He was loath to admit the real reason they had stalked the waters, searching for it. Ironwood wanted the two women, the passengers, who sailed upon it.

The sudden shift of air at his back, the splatter of hot, salty sweat against his skin—Nicholas dove hard to the right, slamming his shoulder into the wood as a tomahawk sliced down behind his head.

The cannon smoke had choked the air from the moment the ships had exchanged broadsides, and the dismal breeze of the day refused to carry it off and clear the field. It was all fruitless fighting now; the result was obviously in his boarding party’s favor. Nicholas tried to find purchase against the ever-growing tide of bodies and blood staining the deck.

The sailor with the tomahawk stalked forward through the chaos of clanging steel and the earsplitting explosions of flintlock pistols firing.

The wood under him bounced as Afton, one of the Challenger’s mates, fell inches from Nicholas, his chest shredded by balls of lead, his face a death mask of outraged disbelief.

Anger roared through Nicholas, heating him at his core as he felt for a weapon. His own flintlock had been fired, and there’d be no reloading it in time. Throwing it would only stun the man, and would be a waste of a damn good pistol at that. Nicholas plucked a knife from a tangle of rigging someone had cut away. A deer-horn handle, ornately carved. His outlook on the situation brightened considerably.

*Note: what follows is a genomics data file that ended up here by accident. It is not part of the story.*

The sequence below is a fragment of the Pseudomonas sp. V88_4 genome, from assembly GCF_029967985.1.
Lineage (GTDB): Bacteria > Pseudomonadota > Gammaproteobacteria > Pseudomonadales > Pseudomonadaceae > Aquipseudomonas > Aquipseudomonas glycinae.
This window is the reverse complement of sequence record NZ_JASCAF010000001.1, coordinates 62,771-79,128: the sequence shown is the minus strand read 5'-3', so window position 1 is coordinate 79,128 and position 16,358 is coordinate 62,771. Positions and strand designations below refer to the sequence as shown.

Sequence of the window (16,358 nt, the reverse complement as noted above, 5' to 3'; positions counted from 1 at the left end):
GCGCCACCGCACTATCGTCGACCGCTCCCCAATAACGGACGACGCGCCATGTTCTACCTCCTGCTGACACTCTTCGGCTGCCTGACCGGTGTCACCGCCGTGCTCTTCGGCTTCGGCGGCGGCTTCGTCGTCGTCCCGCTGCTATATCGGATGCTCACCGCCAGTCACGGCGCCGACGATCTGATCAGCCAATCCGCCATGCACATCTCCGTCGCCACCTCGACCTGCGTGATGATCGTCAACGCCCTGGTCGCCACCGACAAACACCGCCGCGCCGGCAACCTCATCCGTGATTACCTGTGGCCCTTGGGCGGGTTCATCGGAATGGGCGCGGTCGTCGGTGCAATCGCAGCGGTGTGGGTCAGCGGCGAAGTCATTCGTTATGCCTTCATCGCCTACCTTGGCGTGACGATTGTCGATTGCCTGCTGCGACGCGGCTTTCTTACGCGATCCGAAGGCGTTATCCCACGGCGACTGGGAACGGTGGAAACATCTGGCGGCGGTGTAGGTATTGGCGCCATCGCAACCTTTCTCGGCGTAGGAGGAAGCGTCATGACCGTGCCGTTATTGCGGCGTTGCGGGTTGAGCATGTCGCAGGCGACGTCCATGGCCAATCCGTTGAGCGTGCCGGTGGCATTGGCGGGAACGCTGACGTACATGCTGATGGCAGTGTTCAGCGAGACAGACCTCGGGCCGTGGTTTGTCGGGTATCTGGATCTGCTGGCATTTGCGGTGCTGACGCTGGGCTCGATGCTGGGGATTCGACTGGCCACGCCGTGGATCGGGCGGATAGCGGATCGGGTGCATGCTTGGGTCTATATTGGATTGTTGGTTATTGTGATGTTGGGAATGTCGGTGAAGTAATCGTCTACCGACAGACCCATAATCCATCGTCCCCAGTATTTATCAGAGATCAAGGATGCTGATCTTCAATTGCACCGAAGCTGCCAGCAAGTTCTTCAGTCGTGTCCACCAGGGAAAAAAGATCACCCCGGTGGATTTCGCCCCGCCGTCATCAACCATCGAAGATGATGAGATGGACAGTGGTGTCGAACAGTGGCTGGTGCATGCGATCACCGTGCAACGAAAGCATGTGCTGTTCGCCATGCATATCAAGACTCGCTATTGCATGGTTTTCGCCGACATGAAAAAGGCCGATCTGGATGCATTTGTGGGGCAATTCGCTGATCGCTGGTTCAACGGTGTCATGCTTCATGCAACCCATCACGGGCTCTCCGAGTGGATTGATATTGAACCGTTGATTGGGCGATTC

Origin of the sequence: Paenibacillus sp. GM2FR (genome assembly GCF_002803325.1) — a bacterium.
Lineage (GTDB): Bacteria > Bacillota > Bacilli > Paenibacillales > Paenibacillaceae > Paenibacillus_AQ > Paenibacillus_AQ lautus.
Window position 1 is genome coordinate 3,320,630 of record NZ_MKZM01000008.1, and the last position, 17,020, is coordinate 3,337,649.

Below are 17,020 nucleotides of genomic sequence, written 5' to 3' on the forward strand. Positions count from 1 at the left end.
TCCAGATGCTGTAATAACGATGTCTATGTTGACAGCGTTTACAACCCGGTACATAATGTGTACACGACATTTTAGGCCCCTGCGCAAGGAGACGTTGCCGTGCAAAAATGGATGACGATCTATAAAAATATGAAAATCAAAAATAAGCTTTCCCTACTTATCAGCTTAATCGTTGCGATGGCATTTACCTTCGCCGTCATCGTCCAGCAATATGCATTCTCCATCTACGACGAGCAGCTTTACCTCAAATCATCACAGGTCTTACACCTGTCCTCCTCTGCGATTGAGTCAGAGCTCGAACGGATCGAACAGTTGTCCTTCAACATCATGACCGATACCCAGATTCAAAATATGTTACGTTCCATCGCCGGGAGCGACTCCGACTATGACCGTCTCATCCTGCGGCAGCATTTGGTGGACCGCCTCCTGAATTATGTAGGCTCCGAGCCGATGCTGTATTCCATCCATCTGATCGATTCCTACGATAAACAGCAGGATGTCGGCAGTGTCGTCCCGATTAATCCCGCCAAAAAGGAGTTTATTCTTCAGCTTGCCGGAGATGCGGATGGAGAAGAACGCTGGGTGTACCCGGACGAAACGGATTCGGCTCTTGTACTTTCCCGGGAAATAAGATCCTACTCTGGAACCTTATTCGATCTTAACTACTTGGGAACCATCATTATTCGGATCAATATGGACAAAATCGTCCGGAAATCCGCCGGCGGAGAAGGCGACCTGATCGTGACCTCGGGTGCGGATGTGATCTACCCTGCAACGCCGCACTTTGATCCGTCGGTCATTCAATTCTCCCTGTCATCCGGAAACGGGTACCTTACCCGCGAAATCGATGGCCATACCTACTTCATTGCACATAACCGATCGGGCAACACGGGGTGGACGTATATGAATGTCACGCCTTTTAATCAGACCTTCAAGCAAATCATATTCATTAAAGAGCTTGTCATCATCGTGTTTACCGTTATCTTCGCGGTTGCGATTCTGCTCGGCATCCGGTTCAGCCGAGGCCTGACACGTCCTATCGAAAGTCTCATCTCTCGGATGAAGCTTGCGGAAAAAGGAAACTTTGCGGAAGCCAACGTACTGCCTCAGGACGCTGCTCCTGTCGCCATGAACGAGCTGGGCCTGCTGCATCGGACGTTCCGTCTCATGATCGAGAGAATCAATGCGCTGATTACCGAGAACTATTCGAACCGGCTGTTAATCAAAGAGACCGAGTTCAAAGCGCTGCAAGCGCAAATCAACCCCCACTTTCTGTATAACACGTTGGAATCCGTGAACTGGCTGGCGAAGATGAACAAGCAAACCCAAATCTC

The short, stout sailor with the tomahawk charged toward him screaming, eyes glassy, face gleaming with sweat and soot. Nicholas knew that look, when the burn of bloodlust had set in and you gave yourself over to the pounding rhythm of a good, hard fight.

His right shoulder burned as he lifted his unloaded pistol from his side, pretending to take aim. The gray light caught the muzzle, making it glow in his hands. The seaman drew up short so quickly that his feet nearly slid out from under him. He was close enough for Nicholas to smell him—the acrid sweat, the gunpowder—to see his nostrils flare with surprise. The sailor’s grip on the tomahawk eased, just for a moment, and Nicholas threw the knife. He imagined he could hear the thwack as it pierced the sailor’s meaty neck, and felt some grim satisfaction that he’d hit his mark.

The fight was finally slowing as more of the men realized the fact of their defeat. Bodies began to ache, and powder cartridges emptied; where there had been shouts, there was now a growing silence. The knife was lodged in the side of the sailor’s neck—he must have turned just before it struck. He’d given himself a bad death, drawing the whole business out as he drowned in his own blood. Nicholas leaned over him, instinctively bracing his weight against the swelling sea.